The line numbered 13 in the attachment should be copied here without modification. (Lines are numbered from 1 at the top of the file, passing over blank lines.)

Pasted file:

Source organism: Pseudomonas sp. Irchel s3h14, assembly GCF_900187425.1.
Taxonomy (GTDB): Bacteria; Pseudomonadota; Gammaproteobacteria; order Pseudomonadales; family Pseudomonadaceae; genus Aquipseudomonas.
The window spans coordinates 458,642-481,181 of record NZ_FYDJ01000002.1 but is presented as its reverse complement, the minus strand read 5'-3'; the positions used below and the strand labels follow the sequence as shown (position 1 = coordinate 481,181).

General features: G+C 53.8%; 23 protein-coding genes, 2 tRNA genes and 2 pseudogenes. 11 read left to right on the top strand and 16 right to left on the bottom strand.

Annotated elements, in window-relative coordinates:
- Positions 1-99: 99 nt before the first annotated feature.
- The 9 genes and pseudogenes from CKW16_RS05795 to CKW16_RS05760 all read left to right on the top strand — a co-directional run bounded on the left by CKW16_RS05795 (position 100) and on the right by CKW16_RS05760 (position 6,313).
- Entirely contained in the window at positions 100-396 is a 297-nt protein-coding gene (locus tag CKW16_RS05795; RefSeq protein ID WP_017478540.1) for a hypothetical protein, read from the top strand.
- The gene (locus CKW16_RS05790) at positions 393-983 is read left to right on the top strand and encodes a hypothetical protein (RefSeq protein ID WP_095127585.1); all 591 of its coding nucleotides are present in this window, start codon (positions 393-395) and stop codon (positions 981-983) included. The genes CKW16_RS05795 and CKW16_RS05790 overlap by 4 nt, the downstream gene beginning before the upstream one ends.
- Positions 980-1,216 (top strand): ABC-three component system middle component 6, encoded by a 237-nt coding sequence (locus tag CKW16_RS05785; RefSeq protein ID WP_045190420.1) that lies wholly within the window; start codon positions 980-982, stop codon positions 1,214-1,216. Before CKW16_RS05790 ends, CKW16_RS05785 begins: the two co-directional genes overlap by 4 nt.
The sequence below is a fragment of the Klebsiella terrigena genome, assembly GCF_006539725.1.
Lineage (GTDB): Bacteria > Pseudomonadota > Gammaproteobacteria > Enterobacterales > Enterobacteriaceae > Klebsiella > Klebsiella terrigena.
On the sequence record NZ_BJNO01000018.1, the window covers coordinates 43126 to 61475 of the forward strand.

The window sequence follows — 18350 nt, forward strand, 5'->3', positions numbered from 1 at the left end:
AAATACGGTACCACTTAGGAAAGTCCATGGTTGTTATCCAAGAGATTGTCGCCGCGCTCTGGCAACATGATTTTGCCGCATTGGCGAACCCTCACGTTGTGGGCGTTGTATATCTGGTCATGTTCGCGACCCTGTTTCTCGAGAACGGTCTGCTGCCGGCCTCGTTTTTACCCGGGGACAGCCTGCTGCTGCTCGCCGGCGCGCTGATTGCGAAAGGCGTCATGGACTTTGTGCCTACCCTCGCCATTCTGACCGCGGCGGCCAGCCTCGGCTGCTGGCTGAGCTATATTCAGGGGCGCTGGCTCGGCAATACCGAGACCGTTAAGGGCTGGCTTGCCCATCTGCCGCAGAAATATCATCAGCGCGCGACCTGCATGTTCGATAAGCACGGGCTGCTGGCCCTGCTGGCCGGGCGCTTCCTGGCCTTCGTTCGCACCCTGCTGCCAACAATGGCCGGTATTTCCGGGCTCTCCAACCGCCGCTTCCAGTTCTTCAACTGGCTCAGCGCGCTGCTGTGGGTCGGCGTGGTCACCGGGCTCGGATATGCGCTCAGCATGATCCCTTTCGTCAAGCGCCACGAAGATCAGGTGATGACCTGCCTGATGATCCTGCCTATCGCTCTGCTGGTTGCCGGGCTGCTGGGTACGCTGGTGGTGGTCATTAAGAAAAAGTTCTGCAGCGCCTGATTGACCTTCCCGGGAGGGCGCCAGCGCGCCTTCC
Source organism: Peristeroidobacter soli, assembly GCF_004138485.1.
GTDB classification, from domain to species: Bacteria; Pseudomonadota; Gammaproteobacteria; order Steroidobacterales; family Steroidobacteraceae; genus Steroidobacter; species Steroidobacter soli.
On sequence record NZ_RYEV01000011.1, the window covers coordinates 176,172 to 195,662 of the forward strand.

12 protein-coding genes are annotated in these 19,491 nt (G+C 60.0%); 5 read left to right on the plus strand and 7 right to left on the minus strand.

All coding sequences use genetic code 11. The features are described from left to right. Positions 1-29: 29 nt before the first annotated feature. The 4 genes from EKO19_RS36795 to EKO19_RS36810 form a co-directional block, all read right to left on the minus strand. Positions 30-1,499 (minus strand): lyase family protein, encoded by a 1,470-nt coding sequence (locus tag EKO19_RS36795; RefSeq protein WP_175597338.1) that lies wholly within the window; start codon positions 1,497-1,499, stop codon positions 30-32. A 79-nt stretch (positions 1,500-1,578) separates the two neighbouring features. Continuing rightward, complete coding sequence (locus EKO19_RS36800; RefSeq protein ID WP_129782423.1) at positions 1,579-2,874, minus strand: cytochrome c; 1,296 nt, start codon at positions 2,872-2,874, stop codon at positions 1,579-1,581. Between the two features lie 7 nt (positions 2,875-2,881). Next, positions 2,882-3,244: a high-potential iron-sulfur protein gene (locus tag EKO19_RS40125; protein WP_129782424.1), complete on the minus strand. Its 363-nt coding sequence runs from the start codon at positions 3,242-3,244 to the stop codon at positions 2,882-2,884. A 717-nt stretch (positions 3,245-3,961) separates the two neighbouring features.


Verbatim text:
On the sequence record NZ_BJNO01000018.1, the window covers coordinates 43126 to 61475 of the forward strand.